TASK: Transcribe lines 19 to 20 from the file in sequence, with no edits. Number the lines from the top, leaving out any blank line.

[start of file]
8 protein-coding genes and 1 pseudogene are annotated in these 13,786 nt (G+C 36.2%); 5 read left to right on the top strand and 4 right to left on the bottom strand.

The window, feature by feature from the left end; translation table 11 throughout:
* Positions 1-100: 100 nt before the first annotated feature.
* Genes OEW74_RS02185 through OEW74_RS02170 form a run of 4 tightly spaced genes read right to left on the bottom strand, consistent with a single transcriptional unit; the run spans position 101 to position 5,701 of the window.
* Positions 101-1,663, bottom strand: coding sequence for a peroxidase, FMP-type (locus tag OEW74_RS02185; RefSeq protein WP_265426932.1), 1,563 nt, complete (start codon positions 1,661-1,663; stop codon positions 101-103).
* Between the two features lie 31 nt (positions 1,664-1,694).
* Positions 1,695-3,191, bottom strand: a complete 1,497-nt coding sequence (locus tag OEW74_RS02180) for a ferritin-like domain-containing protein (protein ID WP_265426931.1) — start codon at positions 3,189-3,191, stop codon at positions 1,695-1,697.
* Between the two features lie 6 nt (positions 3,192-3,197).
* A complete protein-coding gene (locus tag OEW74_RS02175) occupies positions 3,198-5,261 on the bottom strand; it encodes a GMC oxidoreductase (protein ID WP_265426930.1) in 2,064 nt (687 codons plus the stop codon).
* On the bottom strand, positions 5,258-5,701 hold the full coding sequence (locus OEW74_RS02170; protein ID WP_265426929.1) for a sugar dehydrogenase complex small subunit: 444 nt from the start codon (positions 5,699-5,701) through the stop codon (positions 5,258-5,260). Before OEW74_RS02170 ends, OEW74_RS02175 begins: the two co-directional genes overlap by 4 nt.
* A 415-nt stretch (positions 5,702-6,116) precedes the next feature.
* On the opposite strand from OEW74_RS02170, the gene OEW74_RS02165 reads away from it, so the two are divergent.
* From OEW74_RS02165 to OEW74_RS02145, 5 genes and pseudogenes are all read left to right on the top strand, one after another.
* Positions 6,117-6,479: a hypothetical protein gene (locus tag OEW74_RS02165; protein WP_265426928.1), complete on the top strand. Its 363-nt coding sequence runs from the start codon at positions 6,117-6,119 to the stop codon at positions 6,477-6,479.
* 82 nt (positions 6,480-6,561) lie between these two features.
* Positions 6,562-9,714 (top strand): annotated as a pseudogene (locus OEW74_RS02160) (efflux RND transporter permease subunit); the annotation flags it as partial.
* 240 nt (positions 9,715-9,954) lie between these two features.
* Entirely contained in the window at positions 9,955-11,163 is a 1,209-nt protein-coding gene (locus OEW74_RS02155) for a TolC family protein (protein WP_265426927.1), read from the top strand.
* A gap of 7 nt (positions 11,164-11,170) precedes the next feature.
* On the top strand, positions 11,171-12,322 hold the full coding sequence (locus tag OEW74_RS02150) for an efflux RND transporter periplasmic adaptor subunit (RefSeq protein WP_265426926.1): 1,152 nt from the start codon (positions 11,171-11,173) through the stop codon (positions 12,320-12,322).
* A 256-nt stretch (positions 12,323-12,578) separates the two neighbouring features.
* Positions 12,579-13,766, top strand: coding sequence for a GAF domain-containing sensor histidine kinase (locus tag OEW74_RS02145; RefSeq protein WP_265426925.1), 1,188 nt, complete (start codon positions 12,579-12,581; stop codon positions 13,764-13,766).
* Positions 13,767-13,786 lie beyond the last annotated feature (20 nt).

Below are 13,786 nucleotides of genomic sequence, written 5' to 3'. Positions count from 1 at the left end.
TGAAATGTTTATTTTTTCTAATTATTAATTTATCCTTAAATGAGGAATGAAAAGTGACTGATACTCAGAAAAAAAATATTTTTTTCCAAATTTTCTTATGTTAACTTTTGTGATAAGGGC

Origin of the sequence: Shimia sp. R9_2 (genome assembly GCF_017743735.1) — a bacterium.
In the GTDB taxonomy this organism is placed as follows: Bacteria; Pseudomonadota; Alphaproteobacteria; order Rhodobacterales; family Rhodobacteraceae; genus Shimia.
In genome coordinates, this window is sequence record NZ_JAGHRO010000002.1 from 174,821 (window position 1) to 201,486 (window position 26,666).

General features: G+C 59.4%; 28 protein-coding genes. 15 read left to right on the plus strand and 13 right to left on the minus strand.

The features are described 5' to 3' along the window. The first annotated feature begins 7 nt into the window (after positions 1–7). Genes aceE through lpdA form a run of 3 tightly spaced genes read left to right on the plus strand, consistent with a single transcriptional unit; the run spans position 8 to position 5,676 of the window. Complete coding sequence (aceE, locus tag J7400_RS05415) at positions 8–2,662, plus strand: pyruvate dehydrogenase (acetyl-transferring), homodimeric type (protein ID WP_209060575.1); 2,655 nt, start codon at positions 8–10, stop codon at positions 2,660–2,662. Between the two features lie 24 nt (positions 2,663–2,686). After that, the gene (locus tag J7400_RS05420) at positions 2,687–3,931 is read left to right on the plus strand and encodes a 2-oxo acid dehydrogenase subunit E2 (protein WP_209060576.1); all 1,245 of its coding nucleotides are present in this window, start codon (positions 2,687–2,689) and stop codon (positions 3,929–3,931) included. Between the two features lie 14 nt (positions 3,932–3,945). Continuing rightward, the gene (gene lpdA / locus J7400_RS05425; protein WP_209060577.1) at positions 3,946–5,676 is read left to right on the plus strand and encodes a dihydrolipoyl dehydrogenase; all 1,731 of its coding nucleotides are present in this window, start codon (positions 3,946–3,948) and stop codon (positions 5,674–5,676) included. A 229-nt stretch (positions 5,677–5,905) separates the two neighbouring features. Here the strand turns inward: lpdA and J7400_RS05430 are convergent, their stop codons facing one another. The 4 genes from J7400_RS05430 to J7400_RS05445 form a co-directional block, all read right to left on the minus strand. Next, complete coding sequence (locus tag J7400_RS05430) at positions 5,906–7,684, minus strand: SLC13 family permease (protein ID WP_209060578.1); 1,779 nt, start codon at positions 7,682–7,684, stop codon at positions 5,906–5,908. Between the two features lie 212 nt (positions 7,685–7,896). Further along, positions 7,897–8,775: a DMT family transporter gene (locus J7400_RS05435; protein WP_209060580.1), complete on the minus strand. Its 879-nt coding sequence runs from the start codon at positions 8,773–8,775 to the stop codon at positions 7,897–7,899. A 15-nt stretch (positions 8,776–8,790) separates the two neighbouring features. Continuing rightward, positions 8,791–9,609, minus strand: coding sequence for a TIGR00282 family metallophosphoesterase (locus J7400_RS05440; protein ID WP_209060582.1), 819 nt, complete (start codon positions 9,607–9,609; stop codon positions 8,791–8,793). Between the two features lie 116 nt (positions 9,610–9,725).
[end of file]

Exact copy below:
* A gap of 7 nt (positions 11,164-11,170) precedes the next feature.
* On the top strand, positions 11,171-12,322 hold the full coding sequence (locus tag OEW74_RS02150) for an efflux RND transporter periplasmic adaptor subunit (RefSeq protein WP_265426926.1): 1,152 nt from the start codon (positions 11,171-11,173) through the stop codon (positions 12,320-12,322).